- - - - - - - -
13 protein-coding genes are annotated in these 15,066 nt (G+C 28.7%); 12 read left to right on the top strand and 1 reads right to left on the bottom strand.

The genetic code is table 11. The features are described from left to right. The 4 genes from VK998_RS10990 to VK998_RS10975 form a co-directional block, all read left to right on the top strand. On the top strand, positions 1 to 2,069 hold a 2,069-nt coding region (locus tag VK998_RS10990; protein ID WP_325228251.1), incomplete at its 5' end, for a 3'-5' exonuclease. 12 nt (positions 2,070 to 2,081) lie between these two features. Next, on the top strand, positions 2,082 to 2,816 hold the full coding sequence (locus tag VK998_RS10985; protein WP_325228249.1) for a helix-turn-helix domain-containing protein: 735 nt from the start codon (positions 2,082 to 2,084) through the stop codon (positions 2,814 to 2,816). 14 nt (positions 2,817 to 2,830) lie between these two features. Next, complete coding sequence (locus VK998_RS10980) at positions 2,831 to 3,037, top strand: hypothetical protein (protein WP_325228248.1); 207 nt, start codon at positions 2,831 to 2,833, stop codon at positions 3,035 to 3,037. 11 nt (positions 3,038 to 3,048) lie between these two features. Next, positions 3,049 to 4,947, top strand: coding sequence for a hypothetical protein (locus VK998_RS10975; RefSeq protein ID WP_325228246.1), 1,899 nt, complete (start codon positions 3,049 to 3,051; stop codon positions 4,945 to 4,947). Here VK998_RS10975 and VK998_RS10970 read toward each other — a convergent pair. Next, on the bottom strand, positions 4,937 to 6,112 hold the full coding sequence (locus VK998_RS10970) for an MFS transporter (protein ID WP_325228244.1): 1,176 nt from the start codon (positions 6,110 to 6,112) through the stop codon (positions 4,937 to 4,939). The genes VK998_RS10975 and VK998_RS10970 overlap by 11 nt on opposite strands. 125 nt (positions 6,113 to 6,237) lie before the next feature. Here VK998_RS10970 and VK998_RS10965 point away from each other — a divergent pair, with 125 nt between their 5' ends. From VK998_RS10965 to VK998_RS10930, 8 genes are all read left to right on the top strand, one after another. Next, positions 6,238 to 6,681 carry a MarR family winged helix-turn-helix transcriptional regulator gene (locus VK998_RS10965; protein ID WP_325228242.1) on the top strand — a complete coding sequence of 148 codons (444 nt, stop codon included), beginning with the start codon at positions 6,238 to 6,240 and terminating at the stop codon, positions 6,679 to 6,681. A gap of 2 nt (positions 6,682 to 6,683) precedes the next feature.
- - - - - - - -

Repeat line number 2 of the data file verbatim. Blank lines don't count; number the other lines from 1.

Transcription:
The genetic code is table 11. The features are described from left to right. The 4 genes from VK998_RS10990 to VK998_RS10975 form a co-directional block, all read left to right on the top strand. On the top strand, positions 1 to 2,069 hold a 2,069-nt coding region (locus tag VK998_RS10990; protein ID WP_325228251.1), incomplete at its 5' end, for a 3'-5' exonuclease. 12 nt (positions 2,070 to 2,081) lie between these two features. Next, on the top strand, positions 2,082 to 2,816 hold the full coding sequence (locus tag VK998_RS10985; protein WP_325228249.1) for a helix-turn-helix domain-containing protein: 735 nt from the start codon (positions 2,082 to 2,084) through the stop codon (positions 2,814 to 2,816). 14 nt (positions 2,817 to 2,830) lie between these two features. Next, complete coding sequence (locus VK998_RS10980) at positions 2,831 to 3,037, top strand: hypothetical protein (protein WP_325228248.1); 207 nt, start codon at positions 2,831 to 2,833, stop codon at positions 3,035 to 3,037. 11 nt (positions 3,038 to 3,048) lie between these two features. Next, positions 3,049 to 4,947, top strand: coding sequence for a hypothetical protein (locus VK998_RS10975; RefSeq protein ID WP_325228246.1), 1,899 nt, complete (start codon positions 3,049 to 3,051; stop codon positions 4,945 to 4,947). Here VK998_RS10975 and VK998_RS10970 read toward each other — a convergent pair. Next, on the bottom strand, positions 4,937 to 6,112 hold the full coding sequence (locus VK998_RS10970) for an MFS transporter (protein ID WP_325228244.1): 1,176 nt from the start codon (positions 6,110 to 6,112) through the stop codon (positions 4,937 to 4,939). The genes VK998_RS10975 and VK998_RS10970 overlap by 11 nt on opposite strands. 125 nt (positions 6,113 to 6,237) lie before the next feature. Here VK998_RS10970 and VK998_RS10965 point away from each other — a divergent pair, with 125 nt between their 5' ends. From VK998_RS10965 to VK998_RS10930, 8 genes are all read left to right on the top strand, one after another. Next, positions 6,238 to 6,681 carry a MarR family winged helix-turn-helix transcriptional regulator gene (locus VK998_RS10965; protein ID WP_325228242.1) on the top strand — a complete coding sequence of 148 codons (444 nt, stop codon included), beginning with the start codon at positions 6,238 to 6,240 and terminating at the stop codon, positions 6,679 to 6,681. A gap of 2 nt (positions 6,682 to 6,683) precedes the next feature.